Workshop Overview

A Community Building Workshop

Community Building refers to a group process whereby participants experience and practice communication skills that create the possibility for deep human connection, both with the self and the other. This process was described by author Dr. M. Scott Peck in his book, The Different Drum. Further information was presented in a later book, A World Waiting to Be Born.

Peck describes the joy felt in experiencing true community: “It is like falling in love. When they enter community, people in a very real sense do fall in love with one another en masse”.

The workshop provides a process-orientated group experience that can lead to deeper, more authentic communication. Individuals and groups have an opportunity to improve interpersonal skills, and to experience and understand group dynamics.

Workshop details  – An In-depth Understanding PDF that outlines the workshops and its processses.

RoseMarie Pierce, B.Sc.Pharm
David Brougham, B.Comm

RoseMarie has over 20 years experience in offering community development workshops to groups of all kinds, in both North America and Europe, as well as Hawaii, starting in 2014.  Her partner, David has 14 years experience, practicing and co-facilitating Heart to Heart workshops.

Date & Times:         Call for information on the date of next Workshop
Friday Evening:      Free Intro 7 pm – 9 pm (~ 2 hrs)
Saturday:                10 am – 10 pm
Sunday:                   10 am – 6 pm

Workshop Fee: $125/person or $200 for a couple (or parent & young adult), for each additional family member $50 if they are from the same household (sharing the same income).

Location:  Call for further details 604-886-0840

Experiences from RoseMarie’s Workshops:

“ I experience the letting down of walls… spaces opening up for forgiveness and acceptance and a place of trust.”   ~ Patricia

“I am still amazed (after 4 of these weekends) at the profound effects that can come from such a simple process.”   ~ Chris

“The process of building community indicates to me my level of tolerance for others thus providing a mirror for what I have yet to heal in myself…”  ~ Audrey

Experiences that may be gained from the Workshop
It is possible that one may:

  • Discover old patterns, automatic agendas and hidden motives
  • Clear hidden resistances, long-standing negative beliefs and pain
  • Feel truly seen and heard by others in a genuine and sincere way
  • Experience a deep and profound opening of the heart
  • Learn to listen intently and find stillness within

What is Community Building?

“…‘community‘ is a group of two or more people who, regardless of the diversity of their backgrounds, have been able to accept and transcend their differences, enabling them to communicate openly and effectively, and to work together towards common goals, while having a sense of unusual safety with one another. Community Building workshops endeavor to create this safe place.” — M. Scott Peck, “Community Building in Brief”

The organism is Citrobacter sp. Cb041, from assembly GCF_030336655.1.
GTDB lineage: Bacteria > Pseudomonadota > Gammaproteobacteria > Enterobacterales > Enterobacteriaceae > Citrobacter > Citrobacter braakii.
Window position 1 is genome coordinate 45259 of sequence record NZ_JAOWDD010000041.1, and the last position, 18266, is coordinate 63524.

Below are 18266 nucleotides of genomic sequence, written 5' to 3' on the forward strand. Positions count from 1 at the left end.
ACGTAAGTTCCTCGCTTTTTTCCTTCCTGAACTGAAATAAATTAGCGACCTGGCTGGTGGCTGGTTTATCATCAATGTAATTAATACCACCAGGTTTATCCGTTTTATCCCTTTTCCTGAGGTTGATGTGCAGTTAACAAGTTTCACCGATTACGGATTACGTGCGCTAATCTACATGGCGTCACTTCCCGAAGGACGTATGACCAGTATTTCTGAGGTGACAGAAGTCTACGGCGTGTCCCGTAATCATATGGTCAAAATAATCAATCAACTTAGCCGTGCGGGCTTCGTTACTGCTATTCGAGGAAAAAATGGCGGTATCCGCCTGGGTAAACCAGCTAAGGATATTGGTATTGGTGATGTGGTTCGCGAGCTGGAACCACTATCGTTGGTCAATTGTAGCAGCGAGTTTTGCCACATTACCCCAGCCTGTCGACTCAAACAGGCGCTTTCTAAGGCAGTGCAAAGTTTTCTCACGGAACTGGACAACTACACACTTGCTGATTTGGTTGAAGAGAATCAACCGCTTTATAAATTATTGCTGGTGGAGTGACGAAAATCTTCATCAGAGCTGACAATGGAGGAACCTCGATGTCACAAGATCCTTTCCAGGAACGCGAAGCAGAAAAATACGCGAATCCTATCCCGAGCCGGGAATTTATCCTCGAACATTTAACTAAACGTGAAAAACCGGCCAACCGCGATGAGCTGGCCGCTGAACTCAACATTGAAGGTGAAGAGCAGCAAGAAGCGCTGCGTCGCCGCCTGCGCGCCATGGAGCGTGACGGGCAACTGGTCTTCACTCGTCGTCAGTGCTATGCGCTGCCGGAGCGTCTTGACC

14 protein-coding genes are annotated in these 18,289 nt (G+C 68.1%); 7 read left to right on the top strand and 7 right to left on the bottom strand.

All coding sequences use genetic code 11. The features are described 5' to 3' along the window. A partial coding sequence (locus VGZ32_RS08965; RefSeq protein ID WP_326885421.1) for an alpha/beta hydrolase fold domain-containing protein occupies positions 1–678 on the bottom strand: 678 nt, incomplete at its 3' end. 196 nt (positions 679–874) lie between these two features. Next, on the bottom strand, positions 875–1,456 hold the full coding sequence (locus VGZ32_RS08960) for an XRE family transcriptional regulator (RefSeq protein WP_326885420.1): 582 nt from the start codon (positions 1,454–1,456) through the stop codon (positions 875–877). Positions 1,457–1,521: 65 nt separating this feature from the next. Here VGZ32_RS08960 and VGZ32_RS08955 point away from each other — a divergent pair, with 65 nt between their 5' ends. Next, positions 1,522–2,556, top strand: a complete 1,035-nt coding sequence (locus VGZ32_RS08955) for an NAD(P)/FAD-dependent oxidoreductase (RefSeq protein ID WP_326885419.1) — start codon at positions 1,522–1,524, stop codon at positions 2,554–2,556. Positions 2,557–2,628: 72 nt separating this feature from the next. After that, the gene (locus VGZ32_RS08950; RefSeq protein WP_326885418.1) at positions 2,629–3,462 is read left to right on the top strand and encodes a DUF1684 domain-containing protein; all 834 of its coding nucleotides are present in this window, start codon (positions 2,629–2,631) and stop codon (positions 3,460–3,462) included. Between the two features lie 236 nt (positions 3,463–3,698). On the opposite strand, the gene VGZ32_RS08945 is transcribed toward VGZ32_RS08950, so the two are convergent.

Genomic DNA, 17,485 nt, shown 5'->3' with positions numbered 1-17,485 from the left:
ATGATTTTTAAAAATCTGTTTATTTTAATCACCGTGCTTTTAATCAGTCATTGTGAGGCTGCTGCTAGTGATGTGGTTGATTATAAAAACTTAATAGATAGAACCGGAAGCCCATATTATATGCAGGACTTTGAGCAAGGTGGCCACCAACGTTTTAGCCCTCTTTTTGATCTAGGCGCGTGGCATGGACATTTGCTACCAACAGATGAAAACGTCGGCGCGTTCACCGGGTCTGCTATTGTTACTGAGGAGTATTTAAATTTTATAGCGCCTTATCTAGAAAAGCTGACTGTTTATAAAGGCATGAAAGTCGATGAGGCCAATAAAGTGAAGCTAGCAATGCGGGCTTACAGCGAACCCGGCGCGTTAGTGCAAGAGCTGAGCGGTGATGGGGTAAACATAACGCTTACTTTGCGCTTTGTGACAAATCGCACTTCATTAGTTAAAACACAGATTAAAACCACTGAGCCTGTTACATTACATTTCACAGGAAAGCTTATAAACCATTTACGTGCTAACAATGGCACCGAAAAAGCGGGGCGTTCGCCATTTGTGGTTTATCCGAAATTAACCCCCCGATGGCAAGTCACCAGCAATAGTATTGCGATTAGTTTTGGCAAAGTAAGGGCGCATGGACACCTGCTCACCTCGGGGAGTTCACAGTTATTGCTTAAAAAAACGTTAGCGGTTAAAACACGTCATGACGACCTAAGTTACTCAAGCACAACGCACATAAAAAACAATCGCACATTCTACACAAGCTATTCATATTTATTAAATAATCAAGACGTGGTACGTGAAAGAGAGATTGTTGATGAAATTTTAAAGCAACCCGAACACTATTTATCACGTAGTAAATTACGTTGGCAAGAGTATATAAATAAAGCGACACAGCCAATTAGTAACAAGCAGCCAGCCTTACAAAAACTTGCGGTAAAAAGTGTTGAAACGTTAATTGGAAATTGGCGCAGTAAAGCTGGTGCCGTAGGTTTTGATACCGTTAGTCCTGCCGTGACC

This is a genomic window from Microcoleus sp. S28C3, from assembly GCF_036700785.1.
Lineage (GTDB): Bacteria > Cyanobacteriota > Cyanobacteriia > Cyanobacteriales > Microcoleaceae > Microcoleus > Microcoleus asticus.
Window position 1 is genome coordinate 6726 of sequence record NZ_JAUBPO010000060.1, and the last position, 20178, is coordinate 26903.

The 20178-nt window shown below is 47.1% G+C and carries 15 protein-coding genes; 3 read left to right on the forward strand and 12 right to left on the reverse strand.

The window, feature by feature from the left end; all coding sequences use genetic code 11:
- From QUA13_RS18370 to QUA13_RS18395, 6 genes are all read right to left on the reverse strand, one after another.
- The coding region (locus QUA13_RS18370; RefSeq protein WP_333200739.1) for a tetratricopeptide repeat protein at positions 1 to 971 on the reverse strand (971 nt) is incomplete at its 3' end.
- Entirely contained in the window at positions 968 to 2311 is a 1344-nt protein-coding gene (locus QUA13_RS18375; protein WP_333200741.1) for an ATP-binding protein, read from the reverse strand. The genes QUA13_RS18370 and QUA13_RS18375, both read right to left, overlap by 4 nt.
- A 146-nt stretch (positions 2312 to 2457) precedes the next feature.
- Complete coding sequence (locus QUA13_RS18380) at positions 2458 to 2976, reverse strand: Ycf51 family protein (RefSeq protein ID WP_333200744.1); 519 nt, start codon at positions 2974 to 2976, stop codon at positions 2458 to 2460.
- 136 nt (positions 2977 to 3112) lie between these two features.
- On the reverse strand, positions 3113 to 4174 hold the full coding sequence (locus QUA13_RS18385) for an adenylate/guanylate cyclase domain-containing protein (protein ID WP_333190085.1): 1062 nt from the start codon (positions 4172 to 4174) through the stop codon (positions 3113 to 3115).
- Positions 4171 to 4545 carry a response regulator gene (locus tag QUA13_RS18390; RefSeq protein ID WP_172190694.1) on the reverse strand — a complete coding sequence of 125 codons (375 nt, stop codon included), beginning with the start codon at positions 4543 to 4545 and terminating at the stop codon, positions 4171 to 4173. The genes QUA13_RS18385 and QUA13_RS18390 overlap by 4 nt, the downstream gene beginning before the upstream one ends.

Community, according to Peck, may be described as “a group of individuals who have learned how to communicate honestly with each other, whose relationships go deeper than their masks of composure, and who have developed some significant commitment to ‘rejoice together, mourn together,’ and to ‘delight in each other, make each others’ conditions [their] own.'” [Drum, Simon and Schuster, 1988, p. 59.]

The Stages of Community Building generally include:

An initial state of “being nice”. Pseudocommunity is characterized by politeness, conflict avoidance, and denial of individual differences. Let’s be honest — most of us can’t keep this up for long. Eventually someone is going to speak up, speak out, and the dam breaks.

In the stage of chaos, individual differences are aired, and the group tries to overcome them through misguided attempts to heal or to convert. Listening suffers, and emotions and frustration tend to run high. There are only two ways out of chaos: retreat into pseudocommunity (often through organization), or forward, through emptiness.

Emptiness refers to the process of recognizing and releasing the barriers (expectations, prejudices, the need to control) that hold us back from authentic communication with others, from being emotionally available to hear the voices of those around us. This is a period of going within, of searching ourselves and sharing our truths with the group. This process of “dying to the self” can make way for something remarkable to emerge.

“In my defenselessness, my safety lies.” In this stage, individuals accept others as they are, and are themselves accepted. Differences are no longer feared or ignored, but rather are celebrated. A deep sense of peace and joy characterizes the group.